George Lewis Jr. is sipping on an Old Fashioned in the bar of the Hoxton Hotel. He swirls the golden concoction and stares into it for a second. “It’s not the best,” he says with a grin. “But it’s doing the job.” True to form, he comes clad in his signature leather jacket and his motorcycle helmet sits staring back at him from the opposite chair, but over the course of the next hour he reveals that there is an awful lot more to the Dominican-born songwriter than initially meets the eye.
Though he’s conscious of his own role in the construction of Twin Shadow’s brooding throwback image, he’s also keen to move the narrative beyond the merely superficial, and as he releases his third LP and major label debut, ‘Eclipse’, he meditates on the depression he suffered around the release of previous album, ‘Confess’, and talks openly about flying the 4AD coop for the more affluent climes of Warner Brothers. As he speaks, his words seem more measured, his points more considered than in past interviews, and he’s keen to point out that he is tethered to a strong sense of perspective that’s taken root as he’s moved into the relative rockstar elder statesmanship of his early thirties.
“Believe me, I understand there are tragedies in the world greater than people misunderstanding an artist. There’s people’s families being torn apart as we speak,” He says firmly, annunciating every syllable. “I understand the great weight of the world - but I’m also an artist and I also take what I do incredibly seriously.”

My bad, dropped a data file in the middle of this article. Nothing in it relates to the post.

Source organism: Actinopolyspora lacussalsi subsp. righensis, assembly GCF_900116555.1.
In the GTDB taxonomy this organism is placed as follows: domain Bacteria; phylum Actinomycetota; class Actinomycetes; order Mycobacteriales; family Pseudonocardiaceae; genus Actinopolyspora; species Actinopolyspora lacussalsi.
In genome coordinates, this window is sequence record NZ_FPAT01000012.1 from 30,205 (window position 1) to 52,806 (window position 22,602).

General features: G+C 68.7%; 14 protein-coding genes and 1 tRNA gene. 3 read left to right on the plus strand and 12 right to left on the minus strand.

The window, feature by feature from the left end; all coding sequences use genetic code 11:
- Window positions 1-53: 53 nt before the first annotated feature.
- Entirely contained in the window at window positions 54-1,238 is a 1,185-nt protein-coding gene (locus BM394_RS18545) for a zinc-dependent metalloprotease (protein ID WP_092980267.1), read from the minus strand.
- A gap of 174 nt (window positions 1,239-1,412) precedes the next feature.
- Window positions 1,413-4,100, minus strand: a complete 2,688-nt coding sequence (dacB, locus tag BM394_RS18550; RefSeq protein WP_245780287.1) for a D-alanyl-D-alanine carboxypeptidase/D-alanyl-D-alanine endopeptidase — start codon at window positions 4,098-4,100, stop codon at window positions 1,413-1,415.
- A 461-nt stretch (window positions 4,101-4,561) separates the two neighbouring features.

Watch DIY’s UK premiere of Twin Shadow’s ‘I’m Ready’ video, above. Directed by Lance Drake.
And why shouldn’t he? Back in August of last year, you might remember, Lewis postponed the bulk of his ‘Eclipse’ tour indefinitely. “There have been several moving parts,” read an eyebrow-raising press release, “that have lead us to re-evaluate the time that we have to launch [the tour].” A couple of months later it was announced that ‘Eclipse’ would be the first Twin Shadow work to be released anywhere other than 4AD. When asked about making the move to a major label, Lewis chooses his words extra carefully.
“I really want to explain to people so that they understand; I made this record on 4AD. And once it was finished I really, really wanted to switch homes for it. Not that I think 4AD has a sound, but I felt like it needed a home where people knew what to do with it.” The graft that he puts into his work and the desire to have it heard by as many people as possible, he says, were the primary motivators in the move. “A lot of musicians are lazy, but I know a lot who work their fucking asses off and ruin their lives, basically, to make music. You have to work out a way to sell your music and, more importantly, to get your music into people’s ears. That is the most important thing.” That goal, it seems, could no longer be matched by 4AD. “The enthusiasm that came with putting out my record there was a game-changer for me and I felt like I had the support I’ve always wanted on a record.”
The move ties into a burning desire to infiltrate the mainstream, a space he sees as too restrictive and overly curated but also, ultimately, his aim as an artist. “For me, I’ve been pop since day one. I’ve always wanted the majority of people to like my music. I was naïve enough on my first record to actually think this is the same exact thing as Beyoncé. I really believed that!” He laughs but the glint in his eye and his disdain at the mention of the word ‘indie’ suggests that he remains undeterred in his pursuit of stage centre. “I wish we lived in a world where you could hear Burial, Taylor Swift, James Blake, Twigs, Twin Shadow on same the radio station and that drives me crazy – young people are still being taught that they need to be into one thing.”